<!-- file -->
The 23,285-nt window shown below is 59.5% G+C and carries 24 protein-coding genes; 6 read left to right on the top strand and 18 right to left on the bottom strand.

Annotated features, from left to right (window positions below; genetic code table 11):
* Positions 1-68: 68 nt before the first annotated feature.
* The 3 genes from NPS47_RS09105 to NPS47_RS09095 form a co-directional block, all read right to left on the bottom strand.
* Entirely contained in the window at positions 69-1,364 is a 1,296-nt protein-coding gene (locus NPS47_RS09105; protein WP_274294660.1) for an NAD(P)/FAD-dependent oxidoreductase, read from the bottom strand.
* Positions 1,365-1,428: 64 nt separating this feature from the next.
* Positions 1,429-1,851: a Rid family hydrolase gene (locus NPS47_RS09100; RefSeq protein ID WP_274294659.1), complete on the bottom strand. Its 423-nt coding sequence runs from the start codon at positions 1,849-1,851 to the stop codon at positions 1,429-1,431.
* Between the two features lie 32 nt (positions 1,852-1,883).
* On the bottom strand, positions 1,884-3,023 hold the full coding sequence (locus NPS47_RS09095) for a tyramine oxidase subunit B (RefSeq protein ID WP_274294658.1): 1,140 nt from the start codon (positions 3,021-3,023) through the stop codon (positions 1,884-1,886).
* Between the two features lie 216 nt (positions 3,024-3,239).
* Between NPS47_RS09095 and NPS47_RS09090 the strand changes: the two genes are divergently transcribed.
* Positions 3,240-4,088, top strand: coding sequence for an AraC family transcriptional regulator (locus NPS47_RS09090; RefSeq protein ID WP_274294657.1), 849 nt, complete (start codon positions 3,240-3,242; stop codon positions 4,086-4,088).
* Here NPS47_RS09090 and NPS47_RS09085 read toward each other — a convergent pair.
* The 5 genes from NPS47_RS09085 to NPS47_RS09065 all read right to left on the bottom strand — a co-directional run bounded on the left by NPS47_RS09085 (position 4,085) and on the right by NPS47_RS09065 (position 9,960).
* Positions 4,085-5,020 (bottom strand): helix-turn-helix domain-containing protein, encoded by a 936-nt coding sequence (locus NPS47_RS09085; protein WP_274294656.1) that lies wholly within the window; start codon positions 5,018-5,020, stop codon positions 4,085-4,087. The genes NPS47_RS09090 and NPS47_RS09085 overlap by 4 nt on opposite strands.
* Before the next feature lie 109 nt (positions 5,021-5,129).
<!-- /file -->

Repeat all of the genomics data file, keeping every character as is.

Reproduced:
The 23,285-nt window shown below is 59.5% G+C and carries 24 protein-coding genes; 6 read left to right on the top strand and 18 right to left on the bottom strand.

Annotated features, from left to right (window positions below; genetic code table 11):
* Positions 1-68: 68 nt before the first annotated feature.
* The 3 genes from NPS47_RS09105 to NPS47_RS09095 form a co-directional block, all read right to left on the bottom strand.
* Entirely contained in the window at positions 69-1,364 is a 1,296-nt protein-coding gene (locus NPS47_RS09105; protein WP_274294660.1) for an NAD(P)/FAD-dependent oxidoreductase, read from the bottom strand.
* Positions 1,365-1,428: 64 nt separating this feature from the next.
* Positions 1,429-1,851: a Rid family hydrolase gene (locus NPS47_RS09100; RefSeq protein ID WP_274294659.1), complete on the bottom strand. Its 423-nt coding sequence runs from the start codon at positions 1,849-1,851 to the stop codon at positions 1,429-1,431.
* Between the two features lie 32 nt (positions 1,852-1,883).
* On the bottom strand, positions 1,884-3,023 hold the full coding sequence (locus NPS47_RS09095) for a tyramine oxidase subunit B (RefSeq protein ID WP_274294658.1): 1,140 nt from the start codon (positions 3,021-3,023) through the stop codon (positions 1,884-1,886).
* Between the two features lie 216 nt (positions 3,024-3,239).
* Between NPS47_RS09095 and NPS47_RS09090 the strand changes: the two genes are divergently transcribed.
* Positions 3,240-4,088, top strand: coding sequence for an AraC family transcriptional regulator (locus NPS47_RS09090; RefSeq protein ID WP_274294657.1), 849 nt, complete (start codon positions 3,240-3,242; stop codon positions 4,086-4,088).
* Here NPS47_RS09090 and NPS47_RS09085 read toward each other — a convergent pair.
* The 5 genes from NPS47_RS09085 to NPS47_RS09065 all read right to left on the bottom strand — a co-directional run bounded on the left by NPS47_RS09085 (position 4,085) and on the right by NPS47_RS09065 (position 9,960).
* Positions 4,085-5,020 (bottom strand): helix-turn-helix domain-containing protein, encoded by a 936-nt coding sequence (locus NPS47_RS09085; protein WP_274294656.1) that lies wholly within the window; start codon positions 5,018-5,020, stop codon positions 4,085-4,087. The genes NPS47_RS09090 and NPS47_RS09085 overlap by 4 nt on opposite strands.
* Before the next feature lie 109 nt (positions 5,021-5,129).